Greece and the United States should expect some “turbulence” over the next few months as Turkey gears up for the next presidential election in 2019, US Ambassador to Greece Geoffrey Pyatt told Vice Greece in an on-camera interview published on Friday.
Asked about the rising tension between the two countries Pyatt attributed it partly to the election period in Turkey but said he had confidence in the way the government is handling the issue.
“We have a high degree of confidence in the Greek leaders who have been working on these issues. I think we both – Greece and the US – are going to have to get through some turbulence over the next couple of months as President Erdogan gets himself reelected. I think that's where it's so importance to have confidence in the US-Greek relations,” he said.
“A lot of it I think its politics but I don't want to dismiss it,” he added.
He also rejected Greek media reports stoking fears over a possible repeat of the 1996 incident at the islets of Imia in the Aegean, which brought the two countries close to war.
“I have a lot of people who have expressed to me this anxiety of some kind of an incident. There's been some crazy stuff in the press. This stuff in [newspaper] 'Parapolitika' that was running about Imia 2 and the Americans planning...That's completely manufactured, it's not true,” he said.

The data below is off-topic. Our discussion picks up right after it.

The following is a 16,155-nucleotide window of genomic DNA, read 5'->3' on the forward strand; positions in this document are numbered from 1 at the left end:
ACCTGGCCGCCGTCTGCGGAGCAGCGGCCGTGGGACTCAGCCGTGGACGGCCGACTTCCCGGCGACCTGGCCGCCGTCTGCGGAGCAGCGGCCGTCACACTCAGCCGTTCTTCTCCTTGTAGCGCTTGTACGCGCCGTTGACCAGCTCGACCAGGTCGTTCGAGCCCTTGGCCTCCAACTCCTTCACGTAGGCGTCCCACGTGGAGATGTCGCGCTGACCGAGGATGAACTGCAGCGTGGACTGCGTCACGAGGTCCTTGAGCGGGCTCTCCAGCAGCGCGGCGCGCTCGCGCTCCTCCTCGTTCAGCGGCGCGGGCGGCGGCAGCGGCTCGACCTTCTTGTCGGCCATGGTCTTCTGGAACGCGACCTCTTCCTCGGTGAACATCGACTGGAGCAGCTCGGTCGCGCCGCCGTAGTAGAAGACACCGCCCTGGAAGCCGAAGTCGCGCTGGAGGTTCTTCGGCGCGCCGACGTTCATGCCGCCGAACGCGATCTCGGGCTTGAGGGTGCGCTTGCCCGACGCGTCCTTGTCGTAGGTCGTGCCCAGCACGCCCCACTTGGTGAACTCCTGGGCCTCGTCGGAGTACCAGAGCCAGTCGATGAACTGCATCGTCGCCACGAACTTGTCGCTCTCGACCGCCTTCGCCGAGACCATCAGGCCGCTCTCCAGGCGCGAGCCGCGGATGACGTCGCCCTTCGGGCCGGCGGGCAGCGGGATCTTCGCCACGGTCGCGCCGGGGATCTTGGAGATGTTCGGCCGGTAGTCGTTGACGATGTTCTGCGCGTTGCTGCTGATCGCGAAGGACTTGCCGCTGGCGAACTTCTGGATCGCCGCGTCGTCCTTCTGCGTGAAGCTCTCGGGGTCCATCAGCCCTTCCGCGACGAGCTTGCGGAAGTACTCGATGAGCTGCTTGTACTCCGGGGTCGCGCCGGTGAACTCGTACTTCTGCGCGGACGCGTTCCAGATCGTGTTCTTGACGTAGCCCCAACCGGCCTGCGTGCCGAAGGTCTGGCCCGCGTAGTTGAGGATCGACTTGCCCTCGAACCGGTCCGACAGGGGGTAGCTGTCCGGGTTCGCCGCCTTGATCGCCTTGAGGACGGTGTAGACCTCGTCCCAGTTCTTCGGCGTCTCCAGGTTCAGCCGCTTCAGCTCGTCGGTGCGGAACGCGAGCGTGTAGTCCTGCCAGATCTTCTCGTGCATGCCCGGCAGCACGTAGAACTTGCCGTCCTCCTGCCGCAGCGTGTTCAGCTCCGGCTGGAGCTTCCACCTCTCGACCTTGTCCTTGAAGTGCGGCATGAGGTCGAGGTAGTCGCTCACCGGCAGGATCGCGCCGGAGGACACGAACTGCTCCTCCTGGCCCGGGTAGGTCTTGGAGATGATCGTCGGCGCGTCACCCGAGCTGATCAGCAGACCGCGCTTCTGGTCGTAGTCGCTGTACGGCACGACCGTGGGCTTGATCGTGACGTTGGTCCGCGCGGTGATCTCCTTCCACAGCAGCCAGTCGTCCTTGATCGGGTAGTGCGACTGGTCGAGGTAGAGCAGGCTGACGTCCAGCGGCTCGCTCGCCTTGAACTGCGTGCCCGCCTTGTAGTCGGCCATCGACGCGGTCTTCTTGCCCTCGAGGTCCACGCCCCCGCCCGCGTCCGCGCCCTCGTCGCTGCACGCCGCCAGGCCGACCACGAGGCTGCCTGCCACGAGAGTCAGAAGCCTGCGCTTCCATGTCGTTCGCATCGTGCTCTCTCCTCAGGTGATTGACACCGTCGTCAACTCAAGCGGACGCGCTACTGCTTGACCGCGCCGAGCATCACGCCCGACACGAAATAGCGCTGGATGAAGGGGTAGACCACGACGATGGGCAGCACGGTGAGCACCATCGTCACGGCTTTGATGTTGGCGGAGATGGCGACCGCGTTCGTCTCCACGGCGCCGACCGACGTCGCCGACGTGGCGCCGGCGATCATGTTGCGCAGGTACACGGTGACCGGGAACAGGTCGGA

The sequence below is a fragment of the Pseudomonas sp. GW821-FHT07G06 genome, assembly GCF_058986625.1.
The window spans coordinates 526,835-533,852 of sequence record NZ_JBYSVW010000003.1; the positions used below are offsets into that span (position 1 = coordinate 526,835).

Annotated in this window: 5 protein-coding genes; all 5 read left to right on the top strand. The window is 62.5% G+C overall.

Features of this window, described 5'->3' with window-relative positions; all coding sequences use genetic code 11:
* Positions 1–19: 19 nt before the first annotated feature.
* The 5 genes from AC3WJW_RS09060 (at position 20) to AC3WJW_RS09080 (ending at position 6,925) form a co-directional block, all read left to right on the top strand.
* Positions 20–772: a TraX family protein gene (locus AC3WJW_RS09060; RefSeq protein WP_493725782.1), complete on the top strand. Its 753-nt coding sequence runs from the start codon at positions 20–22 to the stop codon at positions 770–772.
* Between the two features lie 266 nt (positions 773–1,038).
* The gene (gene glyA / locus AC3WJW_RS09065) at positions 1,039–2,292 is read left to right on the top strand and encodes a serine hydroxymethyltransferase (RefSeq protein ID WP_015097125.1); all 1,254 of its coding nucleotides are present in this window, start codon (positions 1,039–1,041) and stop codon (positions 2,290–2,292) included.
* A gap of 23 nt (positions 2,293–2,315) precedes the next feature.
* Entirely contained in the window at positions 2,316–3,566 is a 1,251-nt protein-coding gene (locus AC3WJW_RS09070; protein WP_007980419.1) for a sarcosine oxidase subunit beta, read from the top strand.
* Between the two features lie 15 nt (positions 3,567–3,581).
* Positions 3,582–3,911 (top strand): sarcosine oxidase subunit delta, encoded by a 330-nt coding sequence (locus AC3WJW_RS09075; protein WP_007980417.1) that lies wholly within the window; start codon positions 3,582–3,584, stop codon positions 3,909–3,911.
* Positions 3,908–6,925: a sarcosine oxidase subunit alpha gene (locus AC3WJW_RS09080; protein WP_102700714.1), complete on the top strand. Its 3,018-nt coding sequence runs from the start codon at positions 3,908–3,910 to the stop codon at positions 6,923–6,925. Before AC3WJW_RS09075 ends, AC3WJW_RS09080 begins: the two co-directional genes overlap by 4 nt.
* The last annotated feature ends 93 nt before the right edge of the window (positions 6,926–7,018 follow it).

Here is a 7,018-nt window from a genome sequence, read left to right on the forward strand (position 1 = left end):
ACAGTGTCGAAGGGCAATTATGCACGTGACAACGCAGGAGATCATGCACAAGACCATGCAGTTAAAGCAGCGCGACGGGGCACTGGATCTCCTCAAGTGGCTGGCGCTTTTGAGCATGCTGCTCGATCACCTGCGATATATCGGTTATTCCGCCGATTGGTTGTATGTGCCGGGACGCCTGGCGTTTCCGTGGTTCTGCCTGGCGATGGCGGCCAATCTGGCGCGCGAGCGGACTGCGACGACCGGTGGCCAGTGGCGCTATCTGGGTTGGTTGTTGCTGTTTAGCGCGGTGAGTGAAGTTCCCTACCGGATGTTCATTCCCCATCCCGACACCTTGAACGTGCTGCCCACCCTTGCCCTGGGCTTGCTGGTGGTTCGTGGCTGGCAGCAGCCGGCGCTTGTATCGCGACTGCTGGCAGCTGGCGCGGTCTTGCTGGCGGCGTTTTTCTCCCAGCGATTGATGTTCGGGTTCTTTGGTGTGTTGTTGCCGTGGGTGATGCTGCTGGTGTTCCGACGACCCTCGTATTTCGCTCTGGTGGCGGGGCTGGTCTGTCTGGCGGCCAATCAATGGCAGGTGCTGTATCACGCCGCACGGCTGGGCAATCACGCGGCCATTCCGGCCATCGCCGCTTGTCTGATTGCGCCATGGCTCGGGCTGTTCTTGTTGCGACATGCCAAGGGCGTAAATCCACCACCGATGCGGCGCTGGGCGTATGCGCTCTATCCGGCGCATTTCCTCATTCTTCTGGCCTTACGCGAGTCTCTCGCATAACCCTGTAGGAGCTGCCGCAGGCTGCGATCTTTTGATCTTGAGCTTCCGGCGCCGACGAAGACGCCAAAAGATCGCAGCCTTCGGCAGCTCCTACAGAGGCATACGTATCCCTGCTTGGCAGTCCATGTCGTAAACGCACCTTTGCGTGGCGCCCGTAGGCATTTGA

Commenting about the two Greek soldiers who have been detained in Turkey after straying into its territory earlier this month, he reaffirmed his country's commitment in bringing them back.
“What I can tell you is the United States are going to remain engaged and we believe these two soldiers need to come back to their families. We also believe it is in Turkey's interest as it is in Greece's interest is to see a stable, cooperative, normal relationship between the two countries,” he said.
Pyatt also expressed hope Greece and FYROM will reach a solution on the long-running name dispute, saying it would be a breakthrough, if achieved.
“We've had some senior US visitors who have been here recently and have heard a very clear message from the government in terms of how the Prime Minister, the Foreign Minister [Nikos] Kotzias and his team are working on this. Ultimately any durable solution is the one that is going to be agreed between the two prime ministers. There's not a lot of external influence that is going to change that, one way of another,” he said.
“What's very clear to me is that if you can get this breakthrough, and it would be a real breakthrough, it would be very good for Greece. Just as it would be very good for Skopje. So we are going to continue to be friends of the process we're supporting Matthew Nimetz. I think we're going to continue to follow it very closely […] with a real sense that the two sides have come further over the past few months than they have even come before.”